You don’t have to have a family history of bone disease to be impacted by osteoporosis. While a family history of bone disease can certainly put you more at risk, we also see many otherwise healthy women develop osteoporosis during their perimenopausal and menopausal years.
Other risk factors for osteoporosis include:
- Excessive alcohol consumption
- Sedentary lifestyle
While not all menopausal women will develop osteoporosis, one in two postmenopausal women will have osteoporosis. This is because estrogen protects the bones, and as estrogen production drops this also increases the chances for osteoporosis. It’s also important that women during this stage of life are getting enough calcium to keep their bones healthy.
If you aren’t sure that you are incorporating enough calcium into your diet, it’s important to talk with your OBGYN about whether or not to supplement. The body also needs enough vitamin D to absorb calcium, and with the number of Americans with vitamin D deficiency and suboptimal levels, it’s also important that you have your vitamin D levels checked regularly to make sure you are getting enough.
There are preventive measures you can take now
Most women assume that once they have osteoporosis there is nothing they can really do to prevent permanent damage. This is simply not true! Ways of strengthening and supporting good bone health include:
- Getting regular exercise that includes weight-resistance training
- Eating a healthy diet that includes enough calcium and vitamin D, as well as protein, magnesium, vitamin C, and vitamin K
- Quitting smoking, if you are currently a smoker
- Limiting alcohol consumption or avoiding it altogether
If you are experiencing symptoms of menopause, you must have an OBGYN that you can turn to for care, support, and answers during this time. An OBGYN can also provide you with the right treatment options to help prevent and manage osteoporosis.
Okay, so you just turned 35 years old. Should you be concerned about getting pregnant?
Well, not necessarily. It isn’t like everything changes overnight. OBGYNs have been providing care to pregnant women of all ages so they know that when it comes to assessing risk everyone’s needs are different. Just because a woman is 35 years old doesn’t necessarily mean that she will face challenges during pregnancy.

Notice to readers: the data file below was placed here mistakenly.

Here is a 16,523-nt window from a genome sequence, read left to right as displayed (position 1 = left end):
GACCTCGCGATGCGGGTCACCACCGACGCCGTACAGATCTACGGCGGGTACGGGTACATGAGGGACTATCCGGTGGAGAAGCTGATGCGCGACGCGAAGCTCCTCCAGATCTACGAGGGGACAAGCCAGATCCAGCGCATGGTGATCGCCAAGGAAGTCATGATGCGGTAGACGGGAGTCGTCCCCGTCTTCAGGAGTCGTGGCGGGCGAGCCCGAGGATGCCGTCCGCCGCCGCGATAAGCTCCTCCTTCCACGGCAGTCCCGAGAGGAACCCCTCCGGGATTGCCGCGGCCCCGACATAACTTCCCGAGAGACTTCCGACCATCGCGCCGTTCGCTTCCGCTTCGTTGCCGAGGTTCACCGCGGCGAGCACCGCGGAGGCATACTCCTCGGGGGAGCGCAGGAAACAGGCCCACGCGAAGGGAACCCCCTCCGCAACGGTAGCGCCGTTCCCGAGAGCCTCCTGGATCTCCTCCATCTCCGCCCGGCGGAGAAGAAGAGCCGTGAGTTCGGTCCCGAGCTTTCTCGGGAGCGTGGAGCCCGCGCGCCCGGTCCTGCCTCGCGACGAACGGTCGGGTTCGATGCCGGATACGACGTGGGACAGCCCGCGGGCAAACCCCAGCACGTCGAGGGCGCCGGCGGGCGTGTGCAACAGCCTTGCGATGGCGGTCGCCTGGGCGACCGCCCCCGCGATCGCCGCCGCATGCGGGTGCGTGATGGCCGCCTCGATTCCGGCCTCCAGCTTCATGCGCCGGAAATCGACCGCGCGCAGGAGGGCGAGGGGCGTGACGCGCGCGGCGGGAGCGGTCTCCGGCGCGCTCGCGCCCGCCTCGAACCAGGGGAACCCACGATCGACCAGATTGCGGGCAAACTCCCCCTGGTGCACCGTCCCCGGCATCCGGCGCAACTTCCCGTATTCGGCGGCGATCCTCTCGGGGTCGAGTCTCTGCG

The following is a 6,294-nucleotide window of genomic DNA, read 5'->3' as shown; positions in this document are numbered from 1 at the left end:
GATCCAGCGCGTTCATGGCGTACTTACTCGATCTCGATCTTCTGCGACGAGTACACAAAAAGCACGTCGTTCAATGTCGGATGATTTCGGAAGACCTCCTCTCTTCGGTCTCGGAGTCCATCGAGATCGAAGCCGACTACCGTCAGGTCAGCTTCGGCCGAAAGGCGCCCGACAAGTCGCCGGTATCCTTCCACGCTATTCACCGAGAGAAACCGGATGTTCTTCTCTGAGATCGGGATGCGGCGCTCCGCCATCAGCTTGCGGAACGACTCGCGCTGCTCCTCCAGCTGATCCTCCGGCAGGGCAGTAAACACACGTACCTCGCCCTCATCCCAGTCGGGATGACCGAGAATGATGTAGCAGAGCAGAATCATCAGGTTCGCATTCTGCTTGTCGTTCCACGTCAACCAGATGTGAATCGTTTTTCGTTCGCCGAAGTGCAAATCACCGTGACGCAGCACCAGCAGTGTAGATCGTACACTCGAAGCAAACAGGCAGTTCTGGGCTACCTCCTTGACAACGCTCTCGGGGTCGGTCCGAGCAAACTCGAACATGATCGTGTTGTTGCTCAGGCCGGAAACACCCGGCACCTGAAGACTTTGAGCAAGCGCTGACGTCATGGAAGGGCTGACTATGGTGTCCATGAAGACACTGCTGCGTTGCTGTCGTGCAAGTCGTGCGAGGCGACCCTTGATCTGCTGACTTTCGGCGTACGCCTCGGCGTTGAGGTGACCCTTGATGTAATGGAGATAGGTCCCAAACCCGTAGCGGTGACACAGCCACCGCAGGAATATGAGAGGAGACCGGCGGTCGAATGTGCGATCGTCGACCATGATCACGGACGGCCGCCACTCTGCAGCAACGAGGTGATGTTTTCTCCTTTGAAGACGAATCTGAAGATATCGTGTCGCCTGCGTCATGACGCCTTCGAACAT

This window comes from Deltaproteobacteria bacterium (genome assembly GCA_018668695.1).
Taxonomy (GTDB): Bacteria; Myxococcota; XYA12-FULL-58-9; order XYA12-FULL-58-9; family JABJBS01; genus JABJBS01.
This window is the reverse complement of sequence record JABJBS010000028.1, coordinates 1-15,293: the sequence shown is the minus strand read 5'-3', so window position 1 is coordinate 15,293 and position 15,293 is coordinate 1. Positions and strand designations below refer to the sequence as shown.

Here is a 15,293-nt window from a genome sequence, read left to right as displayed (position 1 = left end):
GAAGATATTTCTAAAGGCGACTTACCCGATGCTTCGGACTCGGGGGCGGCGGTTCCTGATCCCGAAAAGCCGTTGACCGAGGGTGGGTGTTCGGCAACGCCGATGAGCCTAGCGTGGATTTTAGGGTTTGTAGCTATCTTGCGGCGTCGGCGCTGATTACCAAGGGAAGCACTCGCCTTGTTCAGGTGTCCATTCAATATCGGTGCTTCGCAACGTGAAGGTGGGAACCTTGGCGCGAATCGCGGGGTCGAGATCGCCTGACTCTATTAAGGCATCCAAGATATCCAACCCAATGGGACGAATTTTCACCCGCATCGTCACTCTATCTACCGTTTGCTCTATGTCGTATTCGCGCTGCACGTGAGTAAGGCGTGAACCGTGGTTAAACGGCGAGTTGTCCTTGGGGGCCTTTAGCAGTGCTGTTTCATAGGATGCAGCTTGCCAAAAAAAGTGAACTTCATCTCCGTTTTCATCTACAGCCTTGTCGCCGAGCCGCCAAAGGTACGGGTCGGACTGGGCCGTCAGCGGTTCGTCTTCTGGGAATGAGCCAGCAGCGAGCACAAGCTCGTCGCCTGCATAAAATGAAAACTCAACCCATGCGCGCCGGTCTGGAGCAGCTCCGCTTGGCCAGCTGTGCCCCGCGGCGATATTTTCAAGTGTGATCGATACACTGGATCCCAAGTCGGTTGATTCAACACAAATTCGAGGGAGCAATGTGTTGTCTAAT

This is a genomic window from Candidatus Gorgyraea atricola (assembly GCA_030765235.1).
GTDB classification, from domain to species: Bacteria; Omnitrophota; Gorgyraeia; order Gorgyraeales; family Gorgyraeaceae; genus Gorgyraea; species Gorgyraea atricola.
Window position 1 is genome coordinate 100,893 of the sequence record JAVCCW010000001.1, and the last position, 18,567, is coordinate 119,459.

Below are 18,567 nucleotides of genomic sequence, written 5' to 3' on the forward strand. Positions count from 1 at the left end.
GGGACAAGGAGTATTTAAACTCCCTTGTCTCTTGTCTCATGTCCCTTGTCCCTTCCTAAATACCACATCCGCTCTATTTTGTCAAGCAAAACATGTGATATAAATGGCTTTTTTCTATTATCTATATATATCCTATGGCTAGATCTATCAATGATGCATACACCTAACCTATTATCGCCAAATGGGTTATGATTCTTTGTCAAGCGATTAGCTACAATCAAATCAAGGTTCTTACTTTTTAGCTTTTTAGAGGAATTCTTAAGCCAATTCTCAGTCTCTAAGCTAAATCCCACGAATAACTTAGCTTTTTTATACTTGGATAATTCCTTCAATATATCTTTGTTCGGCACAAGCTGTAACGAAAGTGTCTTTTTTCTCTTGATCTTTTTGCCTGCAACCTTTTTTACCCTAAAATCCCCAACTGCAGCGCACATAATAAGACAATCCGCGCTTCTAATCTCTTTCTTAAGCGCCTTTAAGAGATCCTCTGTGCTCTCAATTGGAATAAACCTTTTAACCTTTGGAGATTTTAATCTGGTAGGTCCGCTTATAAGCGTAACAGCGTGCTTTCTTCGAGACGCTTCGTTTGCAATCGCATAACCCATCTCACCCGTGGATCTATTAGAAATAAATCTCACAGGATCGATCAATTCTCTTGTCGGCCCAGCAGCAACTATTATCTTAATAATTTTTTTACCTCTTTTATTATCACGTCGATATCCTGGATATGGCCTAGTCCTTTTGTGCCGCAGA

A lot of it has to do with her genetics, medical history, and current health. Women in their 30s and 40s who are in great health may not ever face complications or problems, but it’s still important to recognize these risks ahead of time so that you and your OBGYN can find ways to prevent them from happening.
Your Health is Key to Conception (and a Healthy Pregnancy)
Your health is going to play one of the biggest factors in conceiving after age 35; however, it is important to note that the number of eggs your body produces does decrease with age. The decline occurs in the early 30s with a more serious decline after 37 years old. So, does this mean that you won’t be able to conceive naturally?
Not necessarily. Some women can still easily become pregnant in their early 40s; however, if you’ve been trying to conceive for several months and you’re having trouble, it may be time to talk with your OBGYN.
Possible Complications in Advanced Maternal Age
Women who get pregnant after 35 years old are more at risk for developing certain complications such as high blood pressure or gestational diabetes. Pregnant women over 35 years old are also more likely to face ectopic pregnancies, Down syndrome and other genetic disorders, stillbirth, and preeclampsia.
It’s important to speak with your OBGYN if you are trying to conceive, as certain tests can be performed to check for chromosomal and genetic abnormalities. You may also need to come in more regularly for checkups throughout your pregnancy.
If you are thinking about becoming pregnant and you are over the age of 35, it’s a good idea to speak with your OBGYN to find out if there are certain things you can do before becoming pregnant to keep you healthy and less likely to face complications. Your OBGYN is going to be an integral part of the care you receive both before, during, and after your pregnancy.